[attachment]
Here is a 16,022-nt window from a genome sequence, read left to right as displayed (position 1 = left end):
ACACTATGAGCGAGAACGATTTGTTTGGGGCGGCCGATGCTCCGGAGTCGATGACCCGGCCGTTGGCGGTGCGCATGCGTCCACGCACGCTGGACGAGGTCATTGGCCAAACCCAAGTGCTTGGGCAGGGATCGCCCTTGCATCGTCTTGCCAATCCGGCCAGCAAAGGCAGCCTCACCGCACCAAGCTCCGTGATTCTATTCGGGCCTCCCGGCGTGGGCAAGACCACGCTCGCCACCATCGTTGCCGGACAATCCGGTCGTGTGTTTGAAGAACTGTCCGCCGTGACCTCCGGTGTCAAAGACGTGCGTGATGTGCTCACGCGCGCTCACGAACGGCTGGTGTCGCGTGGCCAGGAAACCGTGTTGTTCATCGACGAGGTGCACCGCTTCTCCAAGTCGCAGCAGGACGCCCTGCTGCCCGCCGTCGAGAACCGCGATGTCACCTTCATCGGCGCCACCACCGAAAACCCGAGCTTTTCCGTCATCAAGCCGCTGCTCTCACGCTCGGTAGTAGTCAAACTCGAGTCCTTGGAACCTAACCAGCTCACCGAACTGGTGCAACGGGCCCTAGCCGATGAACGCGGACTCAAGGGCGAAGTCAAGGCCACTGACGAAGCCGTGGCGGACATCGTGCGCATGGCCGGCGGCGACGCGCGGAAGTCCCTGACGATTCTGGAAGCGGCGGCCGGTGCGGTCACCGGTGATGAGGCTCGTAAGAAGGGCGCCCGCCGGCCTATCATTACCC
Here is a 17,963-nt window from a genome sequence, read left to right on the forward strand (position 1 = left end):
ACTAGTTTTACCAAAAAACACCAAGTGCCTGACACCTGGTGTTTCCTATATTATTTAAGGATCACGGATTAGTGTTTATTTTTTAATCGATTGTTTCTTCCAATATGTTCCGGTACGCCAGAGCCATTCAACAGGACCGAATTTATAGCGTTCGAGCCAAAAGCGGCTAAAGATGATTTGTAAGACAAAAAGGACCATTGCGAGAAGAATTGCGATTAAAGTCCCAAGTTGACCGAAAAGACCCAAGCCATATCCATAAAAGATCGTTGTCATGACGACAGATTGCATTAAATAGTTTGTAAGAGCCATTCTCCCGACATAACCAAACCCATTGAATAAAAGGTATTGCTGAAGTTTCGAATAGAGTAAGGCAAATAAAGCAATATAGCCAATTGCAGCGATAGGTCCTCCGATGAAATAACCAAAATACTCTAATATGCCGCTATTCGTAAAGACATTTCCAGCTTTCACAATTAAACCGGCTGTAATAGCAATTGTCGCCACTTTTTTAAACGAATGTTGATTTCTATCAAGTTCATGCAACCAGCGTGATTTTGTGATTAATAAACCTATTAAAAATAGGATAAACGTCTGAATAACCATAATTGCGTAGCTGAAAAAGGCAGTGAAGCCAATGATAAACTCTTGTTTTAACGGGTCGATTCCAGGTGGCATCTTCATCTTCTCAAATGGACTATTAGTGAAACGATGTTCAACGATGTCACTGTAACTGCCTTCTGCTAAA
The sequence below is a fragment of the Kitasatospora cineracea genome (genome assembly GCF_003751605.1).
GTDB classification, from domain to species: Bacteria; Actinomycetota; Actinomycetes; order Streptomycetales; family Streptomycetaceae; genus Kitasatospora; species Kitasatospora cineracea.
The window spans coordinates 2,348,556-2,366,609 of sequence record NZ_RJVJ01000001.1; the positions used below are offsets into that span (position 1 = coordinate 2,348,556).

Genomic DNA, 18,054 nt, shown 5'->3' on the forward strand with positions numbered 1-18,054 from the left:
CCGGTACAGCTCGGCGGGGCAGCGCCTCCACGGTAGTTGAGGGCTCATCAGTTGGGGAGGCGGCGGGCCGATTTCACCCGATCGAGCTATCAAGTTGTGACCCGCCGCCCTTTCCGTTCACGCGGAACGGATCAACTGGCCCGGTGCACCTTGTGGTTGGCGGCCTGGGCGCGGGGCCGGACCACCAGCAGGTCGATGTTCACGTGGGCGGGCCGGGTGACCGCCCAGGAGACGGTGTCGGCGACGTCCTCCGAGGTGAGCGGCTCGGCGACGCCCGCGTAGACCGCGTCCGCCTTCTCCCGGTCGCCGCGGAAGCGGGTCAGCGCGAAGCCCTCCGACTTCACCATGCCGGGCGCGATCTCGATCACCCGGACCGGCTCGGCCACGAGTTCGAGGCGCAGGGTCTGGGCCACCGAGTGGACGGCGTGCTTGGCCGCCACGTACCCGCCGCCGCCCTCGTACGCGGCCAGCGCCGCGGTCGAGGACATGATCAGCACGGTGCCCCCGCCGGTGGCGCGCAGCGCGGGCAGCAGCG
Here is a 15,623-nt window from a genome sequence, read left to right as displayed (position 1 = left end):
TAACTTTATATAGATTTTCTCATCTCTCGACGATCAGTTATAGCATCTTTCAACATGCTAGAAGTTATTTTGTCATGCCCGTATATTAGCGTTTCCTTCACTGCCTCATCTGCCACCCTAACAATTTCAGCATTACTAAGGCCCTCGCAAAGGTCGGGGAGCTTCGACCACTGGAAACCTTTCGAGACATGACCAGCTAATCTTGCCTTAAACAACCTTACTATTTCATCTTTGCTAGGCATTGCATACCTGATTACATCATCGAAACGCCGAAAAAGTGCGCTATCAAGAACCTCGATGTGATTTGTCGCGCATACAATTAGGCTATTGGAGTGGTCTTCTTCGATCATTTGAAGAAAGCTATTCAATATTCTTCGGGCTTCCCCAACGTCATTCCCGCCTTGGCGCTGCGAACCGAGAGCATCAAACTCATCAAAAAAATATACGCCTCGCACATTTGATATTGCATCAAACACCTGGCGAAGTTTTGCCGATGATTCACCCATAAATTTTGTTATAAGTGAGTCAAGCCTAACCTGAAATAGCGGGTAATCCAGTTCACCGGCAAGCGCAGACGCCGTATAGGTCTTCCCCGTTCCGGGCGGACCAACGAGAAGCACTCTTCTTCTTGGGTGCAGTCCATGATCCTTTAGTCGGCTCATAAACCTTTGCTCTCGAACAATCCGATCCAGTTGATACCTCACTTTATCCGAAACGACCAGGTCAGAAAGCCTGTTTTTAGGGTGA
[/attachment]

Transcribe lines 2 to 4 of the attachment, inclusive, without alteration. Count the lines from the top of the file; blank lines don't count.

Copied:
ACACTATGAGCGAGAACGATTTGTTTGGGGCGGCCGATGCTCCGGAGTCGATGACCCGGCCGTTGGCGGTGCGCATGCGTCCACGCACGCTGGACGAGGTCATTGGCCAAACCCAAGTGCTTGGGCAGGGATCGCCCTTGCATCGTCTTGCCAATCCGGCCAGCAAAGGCAGCCTCACCGCACCAAGCTCCGTGATTCTATTCGGGCCTCCCGGCGTGGGCAAGACCACGCTCGCCACCATCGTTGCCGGACAATCCGGTCGTGTGTTTGAAGAACTGTCCGCCGTGACCTCCGGTGTCAAAGACGTGCGTGATGTGCTCACGCGCGCTCACGAACGGCTGGTGTCGCGTGGCCAGGAAACCGTGTTGTTCATCGACGAGGTGCACCGCTTCTCCAAGTCGCAGCAGGACGCCCTGCTGCCCGCCGTCGAGAACCGCGATGTCACCTTCATCGGCGCCACCACCGAAAACCCGAGCTTTTCCGTCATCAAGCCGCTGCTCTCACGCTCGGTAGTAGTCAAACTCGAGTCCTTGGAACCTAACCAGCTCACCGAACTGGTGCAACGGGCCCTAGCCGATGAACGCGGACTCAAGGGCGAAGTCAAGGCCACTGACGAAGCCGTGGCGGACATCGTGCGCATGGCCGGCGGCGACGCGCGGAAGTCCCTGACGATTCTGGAAGCGGCGGCCGGTGCGGTCACCGGTGATGAGGCTCGTAAGAAGGGCGCCCGCCGGCCTATCATTACCC
Here is a 17,963-nt window from a genome sequence, read left to right on the forward strand (position 1 = left end):
ACTAGTTTTACCAAAAAACACCAAGTGCCTGACACCTGGTGTTTCCTATATTATTTAAGGATCACGGATTAGTGTTTATTTTTTAATCGATTGTTTCTTCCAATATGTTCCGGTACGCCAGAGCCATTCAACAGGACCGAATTTATAGCGTTCGAGCCAAAAGCGGCTAAAGATGATTTGTAAGACAAAAAGGACCATTGCGAGAAGAATTGCGATTAAAGTCCCAAGTTGACCGAAAAGACCCAAGCCATATCCATAAAAGATCGTTGTCATGACGACAGATTGCATTAAATAGTTTGTAAGAGCCATTCTCCCGACATAACCAAACCCATTGAATAAAAGGTATTGCTGAAGTTTCGAATAGAGTAAGGCAAATAAAGCAATATAGCCAATTGCAGCGATAGGTCCTCCGATGAAATAACCAAAATACTCTAATATGCCGCTATTCGTAAAGACATTTCCAGCTTTCACAATTAAACCGGCTGTAATAGCAATTGTCGCCACTTTTTTAAACGAATGTTGATTTCTATCAAGTTCATGCAACCAGCGTGATTTTGTGATTAATAAACCTATTAAAAATAGGATAAACGTCTGAATAACCATAATTGCGTAGCTGAAAAAGGCAGTGAAGCCAATGATAAACTCTTGTTTTAACGGGTCGATTCCAGGTGGCATCTTCATCTTCTCAAATGGACTATTAGTGAAACGATGTTCAACGATGTCACTGTAACTGCCTTCTGCTAAA